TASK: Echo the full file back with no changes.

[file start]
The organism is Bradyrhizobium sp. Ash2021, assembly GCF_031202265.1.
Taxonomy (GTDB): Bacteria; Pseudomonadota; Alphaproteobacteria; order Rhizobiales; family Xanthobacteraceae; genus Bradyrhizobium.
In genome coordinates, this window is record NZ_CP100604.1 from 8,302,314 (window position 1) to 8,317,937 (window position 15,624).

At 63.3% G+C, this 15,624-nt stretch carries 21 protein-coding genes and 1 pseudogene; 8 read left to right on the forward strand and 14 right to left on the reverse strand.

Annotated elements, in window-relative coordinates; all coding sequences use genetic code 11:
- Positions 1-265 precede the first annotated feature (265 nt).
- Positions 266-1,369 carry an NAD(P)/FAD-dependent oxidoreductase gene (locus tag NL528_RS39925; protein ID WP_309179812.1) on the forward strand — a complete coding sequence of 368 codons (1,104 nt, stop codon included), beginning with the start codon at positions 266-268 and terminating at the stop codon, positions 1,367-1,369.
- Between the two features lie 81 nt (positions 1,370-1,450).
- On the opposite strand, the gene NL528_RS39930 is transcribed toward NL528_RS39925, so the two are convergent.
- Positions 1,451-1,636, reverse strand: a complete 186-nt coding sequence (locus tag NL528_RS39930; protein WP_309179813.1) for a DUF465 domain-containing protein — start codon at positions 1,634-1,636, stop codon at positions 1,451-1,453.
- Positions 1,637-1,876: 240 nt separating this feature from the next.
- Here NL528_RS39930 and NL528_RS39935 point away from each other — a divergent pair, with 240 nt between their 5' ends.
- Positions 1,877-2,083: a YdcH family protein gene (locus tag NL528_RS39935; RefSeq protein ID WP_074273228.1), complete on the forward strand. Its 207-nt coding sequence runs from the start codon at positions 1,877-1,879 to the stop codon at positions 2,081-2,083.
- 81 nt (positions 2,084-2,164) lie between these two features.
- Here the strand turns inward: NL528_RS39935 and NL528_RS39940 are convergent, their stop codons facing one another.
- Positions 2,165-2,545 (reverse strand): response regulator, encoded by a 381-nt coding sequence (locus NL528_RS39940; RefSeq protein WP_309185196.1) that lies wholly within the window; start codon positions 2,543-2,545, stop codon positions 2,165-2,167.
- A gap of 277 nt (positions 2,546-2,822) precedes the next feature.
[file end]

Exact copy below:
The organism is Bradyrhizobium sp. Ash2021, assembly GCF_031202265.1.
Taxonomy (GTDB): Bacteria; Pseudomonadota; Alphaproteobacteria; order Rhizobiales; family Xanthobacteraceae; genus Bradyrhizobium.
In genome coordinates, this window is record NZ_CP100604.1 from 8,302,314 (window position 1) to 8,317,937 (window position 15,624).

At 63.3% G+C, this 15,624-nt stretch carries 21 protein-coding genes and 1 pseudogene; 8 read left to right on the forward strand and 14 right to left on the reverse strand.

Annotated elements, in window-relative coordinates; all coding sequences use genetic code 11:
- Positions 1-265 precede the first annotated feature (265 nt).
- Positions 266-1,369 carry an NAD(P)/FAD-dependent oxidoreductase gene (locus tag NL528_RS39925; protein ID WP_309179812.1) on the forward strand — a complete coding sequence of 368 codons (1,104 nt, stop codon included), beginning with the start codon at positions 266-268 and terminating at the stop codon, positions 1,367-1,369.
- Between the two features lie 81 nt (positions 1,370-1,450).
- On the opposite strand, the gene NL528_RS39930 is transcribed toward NL528_RS39925, so the two are convergent.
- Positions 1,451-1,636, reverse strand: a complete 186-nt coding sequence (locus tag NL528_RS39930; protein WP_309179813.1) for a DUF465 domain-containing protein — start codon at positions 1,634-1,636, stop codon at positions 1,451-1,453.
- Positions 1,637-1,876: 240 nt separating this feature from the next.
- Here NL528_RS39930 and NL528_RS39935 point away from each other — a divergent pair, with 240 nt between their 5' ends.
- Positions 1,877-2,083: a YdcH family protein gene (locus tag NL528_RS39935; RefSeq protein ID WP_074273228.1), complete on the forward strand. Its 207-nt coding sequence runs from the start codon at positions 1,877-1,879 to the stop codon at positions 2,081-2,083.
- 81 nt (positions 2,084-2,164) lie between these two features.
- Here the strand turns inward: NL528_RS39935 and NL528_RS39940 are convergent, their stop codons facing one another.
- Positions 2,165-2,545 (reverse strand): response regulator, encoded by a 381-nt coding sequence (locus NL528_RS39940; RefSeq protein WP_309185196.1) that lies wholly within the window; start codon positions 2,543-2,545, stop codon positions 2,165-2,167.
- A gap of 277 nt (positions 2,546-2,822) precedes the next feature.